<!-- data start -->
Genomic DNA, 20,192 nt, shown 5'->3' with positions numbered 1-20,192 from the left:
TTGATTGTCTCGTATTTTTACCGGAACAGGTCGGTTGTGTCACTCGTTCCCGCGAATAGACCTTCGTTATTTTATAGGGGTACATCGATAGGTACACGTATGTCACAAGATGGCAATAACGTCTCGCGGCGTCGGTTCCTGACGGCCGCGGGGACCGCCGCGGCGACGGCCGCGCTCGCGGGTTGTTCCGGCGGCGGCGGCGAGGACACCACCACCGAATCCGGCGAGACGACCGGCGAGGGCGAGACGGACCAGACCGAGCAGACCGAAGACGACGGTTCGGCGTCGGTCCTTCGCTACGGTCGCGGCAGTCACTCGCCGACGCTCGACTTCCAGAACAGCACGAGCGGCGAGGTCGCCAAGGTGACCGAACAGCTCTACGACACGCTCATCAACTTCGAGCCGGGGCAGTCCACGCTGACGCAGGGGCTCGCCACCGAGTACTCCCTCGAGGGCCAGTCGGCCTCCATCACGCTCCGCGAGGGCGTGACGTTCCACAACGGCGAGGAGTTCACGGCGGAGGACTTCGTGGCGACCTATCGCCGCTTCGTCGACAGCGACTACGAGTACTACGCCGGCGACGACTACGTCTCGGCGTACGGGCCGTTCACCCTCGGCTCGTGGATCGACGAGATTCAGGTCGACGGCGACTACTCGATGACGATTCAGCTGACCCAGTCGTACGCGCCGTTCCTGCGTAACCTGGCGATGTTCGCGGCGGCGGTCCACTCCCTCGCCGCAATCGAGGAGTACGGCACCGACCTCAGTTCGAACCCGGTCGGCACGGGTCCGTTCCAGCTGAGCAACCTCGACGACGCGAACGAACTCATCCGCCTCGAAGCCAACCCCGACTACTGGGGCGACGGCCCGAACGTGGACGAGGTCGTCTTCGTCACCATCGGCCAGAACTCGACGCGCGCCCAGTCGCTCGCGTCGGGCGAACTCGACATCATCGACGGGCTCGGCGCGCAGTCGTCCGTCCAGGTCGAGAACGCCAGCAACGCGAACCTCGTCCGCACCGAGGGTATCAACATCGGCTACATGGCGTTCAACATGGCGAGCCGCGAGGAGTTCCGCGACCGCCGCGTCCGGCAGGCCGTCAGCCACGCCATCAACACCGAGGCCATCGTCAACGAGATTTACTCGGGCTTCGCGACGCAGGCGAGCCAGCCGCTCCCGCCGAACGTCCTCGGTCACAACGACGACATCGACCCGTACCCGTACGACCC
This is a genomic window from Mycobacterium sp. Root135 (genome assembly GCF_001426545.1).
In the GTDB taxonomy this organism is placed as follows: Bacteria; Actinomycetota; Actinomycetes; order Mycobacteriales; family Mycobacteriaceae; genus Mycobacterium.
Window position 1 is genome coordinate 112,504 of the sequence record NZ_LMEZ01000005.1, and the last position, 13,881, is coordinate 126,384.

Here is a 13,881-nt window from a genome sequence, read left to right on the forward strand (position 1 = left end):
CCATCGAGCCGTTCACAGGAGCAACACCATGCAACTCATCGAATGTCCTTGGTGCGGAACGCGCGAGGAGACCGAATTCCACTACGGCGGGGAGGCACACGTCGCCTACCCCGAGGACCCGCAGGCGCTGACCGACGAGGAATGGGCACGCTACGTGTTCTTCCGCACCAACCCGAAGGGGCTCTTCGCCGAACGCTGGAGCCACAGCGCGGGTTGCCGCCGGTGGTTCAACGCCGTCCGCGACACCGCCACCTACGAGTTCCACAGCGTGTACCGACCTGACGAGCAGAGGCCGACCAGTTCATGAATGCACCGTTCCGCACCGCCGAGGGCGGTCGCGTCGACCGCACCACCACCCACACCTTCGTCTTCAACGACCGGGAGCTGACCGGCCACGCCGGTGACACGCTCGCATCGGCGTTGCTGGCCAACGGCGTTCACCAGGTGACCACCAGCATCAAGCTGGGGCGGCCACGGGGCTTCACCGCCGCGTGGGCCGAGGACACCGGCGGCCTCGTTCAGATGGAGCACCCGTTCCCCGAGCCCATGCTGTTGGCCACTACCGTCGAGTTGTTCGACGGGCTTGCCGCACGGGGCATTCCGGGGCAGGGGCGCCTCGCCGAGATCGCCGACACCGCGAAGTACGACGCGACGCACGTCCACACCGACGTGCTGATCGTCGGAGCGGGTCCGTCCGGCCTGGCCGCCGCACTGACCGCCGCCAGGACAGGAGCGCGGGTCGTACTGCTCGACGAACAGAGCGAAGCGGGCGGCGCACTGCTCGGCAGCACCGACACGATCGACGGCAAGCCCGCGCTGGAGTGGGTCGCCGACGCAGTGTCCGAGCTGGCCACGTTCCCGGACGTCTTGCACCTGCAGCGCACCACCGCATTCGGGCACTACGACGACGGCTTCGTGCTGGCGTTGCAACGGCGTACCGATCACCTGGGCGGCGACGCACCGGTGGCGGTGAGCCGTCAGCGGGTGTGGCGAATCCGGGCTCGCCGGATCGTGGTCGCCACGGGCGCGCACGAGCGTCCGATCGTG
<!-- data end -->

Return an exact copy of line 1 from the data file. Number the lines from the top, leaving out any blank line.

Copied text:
Genomic DNA, 20,192 nt, shown 5'->3' with positions numbered 1-20,192 from the left: